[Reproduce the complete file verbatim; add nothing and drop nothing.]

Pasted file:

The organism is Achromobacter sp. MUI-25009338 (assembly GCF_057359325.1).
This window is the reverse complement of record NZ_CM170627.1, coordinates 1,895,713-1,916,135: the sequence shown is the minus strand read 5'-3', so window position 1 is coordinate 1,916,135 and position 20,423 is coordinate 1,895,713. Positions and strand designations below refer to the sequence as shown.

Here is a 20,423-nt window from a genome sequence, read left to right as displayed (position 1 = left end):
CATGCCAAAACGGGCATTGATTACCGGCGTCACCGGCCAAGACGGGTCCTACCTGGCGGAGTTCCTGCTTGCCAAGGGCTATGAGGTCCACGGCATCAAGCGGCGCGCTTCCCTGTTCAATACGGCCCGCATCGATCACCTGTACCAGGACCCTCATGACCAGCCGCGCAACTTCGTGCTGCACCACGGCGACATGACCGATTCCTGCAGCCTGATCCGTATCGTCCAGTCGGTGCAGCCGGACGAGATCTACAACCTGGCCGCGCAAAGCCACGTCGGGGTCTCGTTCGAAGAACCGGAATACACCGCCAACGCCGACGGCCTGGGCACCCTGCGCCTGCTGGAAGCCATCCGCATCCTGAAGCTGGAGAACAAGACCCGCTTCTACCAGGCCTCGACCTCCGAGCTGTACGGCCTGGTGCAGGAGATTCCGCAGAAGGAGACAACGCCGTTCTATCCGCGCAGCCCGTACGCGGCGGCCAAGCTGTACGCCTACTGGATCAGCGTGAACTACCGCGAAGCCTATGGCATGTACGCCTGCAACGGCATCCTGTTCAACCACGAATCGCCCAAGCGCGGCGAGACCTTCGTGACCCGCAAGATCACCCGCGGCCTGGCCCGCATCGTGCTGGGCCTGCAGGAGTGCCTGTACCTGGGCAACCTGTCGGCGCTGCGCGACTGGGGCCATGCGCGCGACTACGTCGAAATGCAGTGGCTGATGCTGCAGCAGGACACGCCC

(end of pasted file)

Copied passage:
The organism is Achromobacter sp. MUI-25009338 (assembly GCF_057359325.1).
This window is the reverse complement of record NZ_CM170627.1, coordinates 1,895,713-1,916,135: the sequence shown is the minus strand read 5'-3', so window position 1 is coordinate 1,916,135 and position 20,423 is coordinate 1,895,713. Positions and strand designations below refer to the sequence as shown.

Here is a 20,423-nt window from a genome sequence, read left to right as displayed (position 1 = left end):
CATGCCAAAACGGGCATTGATTACCGGCGTCACCGGCCAAGACGGGTCCTACCTGGCGGAGTTCCTGCTTGCCAAGGGCTATGAGGTCCACGGCATCAAGCGGCGCGCTTCCCTGTTCAATACGGCCCGCATCGATCACCTGTACCAGGACCCTCATGACCAGCCGCGCAACTTCGTGCTGCACCACGGCGACATGACCGATTCCTGCAGCCTGATCCGTATCGTCCAGTCGGTGCAGCCGGACGAGATCTACAACCTGGCCGCGCAAAGCCACGTCGGGGTCTCGTTCGAAGAACCGGAATACACCGCCAACGCCGACGGCCTGGGCACCCTGCGCCTGCTGGAAGCCATCCGCATCCTGAAGCTGGAGAACAAGACCCGCTTCTACCAGGCCTCGACCTCCGAGCTGTACGGCCTGGTGCAGGAGATTCCGCAGAAGGAGACAACGCCGTTCTATCCGCGCAGCCCGTACGCGGCGGCCAAGCTGTACGCCTACTGGATCAGCGTGAACTACCGCGAAGCCTATGGCATGTACGCCTGCAACGGCATCCTGTTCAACCACGAATCGCCCAAGCGCGGCGAGACCTTCGTGACCCGCAAGATCACCCGCGGCCTGGCCCGCATCGTGCTGGGCCTGCAGGAGTGCCTGTACCTGGGCAACCTGTCGGCGCTGCGCGACTGGGGCCATGCGCGCGACTACGTCGAAATGCAGTGGCTGATGCTGCAGCAGGACACGCCC